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Groton Democrats preside over a broken government

I have continued to be astounded by the behavior of Groton officials, both elected politicians and town staff members, as the debacle of trying to give away a prominent property in town to someone with a criminal history of bribing New York City officials and a spotty record of development in Connecticut, where one of his three principal projects remains unfinished after 11 years, continues to unfold.

You would think, as unsettling as it may be that both the town and the state made elaborate deals to give Jeffrey Respler the former Mystic Oral School and its 40 acres and help him overdevelop it, that the freshly revealed truth about his criminal history and development failings would at least trigger some soul-searching.

But, no, instead it's all been denial, finger-pointing or the attempted laying of blame on others.

And it's not clear to me how the state and town are going to back out of the signed deals in which the state has agreed to sell Respler the property for $1 and the town has promised to help him at every stage of carrying out the overwrought and massive development he has proposed.

The only glimmer of good government in all this was an advisory from the town's volunteer Planning & Zoning Commission, that it would reject the ridiculous scale of the project being cultivated by the town staff and proposed by a developer with a criminal history of bribing public officials.

The people of Groton are largely represented by Democrats, both in town government and in Hartford, and, I'm sorry to say, as a Democrat, that one-party rule is proving in this instance to not work very well.

One of the few Groton Republicans in town with authority, however, hasn't done much to help, either.

State Sen. Heather Somers certainly hasn't called for accountability or an investigation of the state Department of Economic and Community Development for developing a contract with Respler that doesn't even hold him accountable to do anything with the state property after he buys it for $1.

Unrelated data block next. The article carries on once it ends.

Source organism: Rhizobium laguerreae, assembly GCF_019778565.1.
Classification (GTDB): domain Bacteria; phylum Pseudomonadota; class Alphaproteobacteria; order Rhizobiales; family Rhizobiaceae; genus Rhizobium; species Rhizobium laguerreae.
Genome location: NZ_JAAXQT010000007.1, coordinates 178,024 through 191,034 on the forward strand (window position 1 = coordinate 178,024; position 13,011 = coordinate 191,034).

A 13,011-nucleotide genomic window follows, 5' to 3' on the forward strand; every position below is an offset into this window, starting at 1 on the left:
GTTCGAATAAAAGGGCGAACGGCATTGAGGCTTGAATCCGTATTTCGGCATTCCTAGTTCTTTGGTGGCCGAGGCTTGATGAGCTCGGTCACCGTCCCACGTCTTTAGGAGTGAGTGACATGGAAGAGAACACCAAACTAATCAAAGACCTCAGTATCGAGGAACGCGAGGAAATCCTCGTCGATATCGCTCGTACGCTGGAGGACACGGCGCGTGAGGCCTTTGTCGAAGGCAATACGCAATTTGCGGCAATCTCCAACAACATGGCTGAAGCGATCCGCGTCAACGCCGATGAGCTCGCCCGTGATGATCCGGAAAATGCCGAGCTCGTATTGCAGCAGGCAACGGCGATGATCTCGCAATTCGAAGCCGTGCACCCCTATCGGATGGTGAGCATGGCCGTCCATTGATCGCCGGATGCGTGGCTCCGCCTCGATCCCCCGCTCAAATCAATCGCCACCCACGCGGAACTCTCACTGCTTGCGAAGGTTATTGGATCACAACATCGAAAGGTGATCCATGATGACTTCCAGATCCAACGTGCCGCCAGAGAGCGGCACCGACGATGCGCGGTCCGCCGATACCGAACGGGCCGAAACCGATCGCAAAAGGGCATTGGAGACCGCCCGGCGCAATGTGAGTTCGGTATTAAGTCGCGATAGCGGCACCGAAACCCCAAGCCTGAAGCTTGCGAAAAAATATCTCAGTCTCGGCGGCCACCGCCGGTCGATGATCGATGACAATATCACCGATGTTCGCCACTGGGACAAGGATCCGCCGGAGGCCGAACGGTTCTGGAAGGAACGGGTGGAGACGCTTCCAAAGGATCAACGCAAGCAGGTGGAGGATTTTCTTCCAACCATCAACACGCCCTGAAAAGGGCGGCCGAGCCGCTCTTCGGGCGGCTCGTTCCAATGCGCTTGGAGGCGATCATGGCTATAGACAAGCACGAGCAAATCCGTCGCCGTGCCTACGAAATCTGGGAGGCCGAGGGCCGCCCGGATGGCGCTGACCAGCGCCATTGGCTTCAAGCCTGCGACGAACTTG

"I've been contacted by many, many individuals, and I have encouraged them to contact their town councilors and local town leaders," Somers told The Day earlier this month.

State government is equally responsible for this mess and the state senator representing Groton should be insisting that they clean it up, not just pass the buck to the town.

Recent comments from state Rep. Joe de la Cruz, a Groton Democrat, that he's "100% for the project" are even more troubling. Could his head really be buried that deep in the sand?

I think maybe the most shocking comments about the unfolding disaster came from Town Councilor Lian Obrey, who actually sat on the committee that chose Respler in the first place.

"I don't want to be swayed by someone digging into somebody's past," Obrey told The Day this month about revelations that Respler plead guilty to crimes prosecuted by the New York attorney general's office task force against organized crime.

Councilor Obrey should resign immediately if she's not concerned about the town helping a developer with a criminal record of giving $40,000 in cash bribes to public officials. The implication is she believes his criminal history should have remained buried.

Conrad Heede, Democratic town chair and a town councilor who served with Obrey on the committee that selected Respler, should also resign, as he, too, has refused to acknowledge the mistake.

"I believe the project is dead," Heede wrote to Town Manager John Burt in an email in May, as he referred not to the revelations about the bad choice made by the committee he served on but to the protests by neighbors alarmed by what was being foisted on them.

"Opposition is too loud, too mean spirited and too well organized ... Better to walk away if possible than spend more political capital to make it happen," the party chairman wrote to the town manager.

The town manager also has been practicing a lot of laying of blame, including finger-pointing at the poor residents whose beloved neighborhood has been under attack.

Town Manager Burt, in a long, rambling email to town councilors in May, portrayed himself and his staff, incredibly, as victims.

"We are all getting hammered on this project and feeling the stress," Burt wrote to councilors. "The staff has to worry about this directly affecting our careers when people call for our resignations or say we're taking bribes."

"(The town attorney,) after hearing comments from the public, said they are on the verge of the legal definition of defamation against the staff. We are getting singled out by name or title regularly," he wrote.

I don't see where anyone has learned any lessons from the terrible consequences of not listening to residents and their reasonable concerns about one of the largest developments ever proposed in the town.

Maybe some lessons will be learned from what seems like a predictable political realignment in Groton.

This is the opinion of David Collins.

d.collins@theday.com

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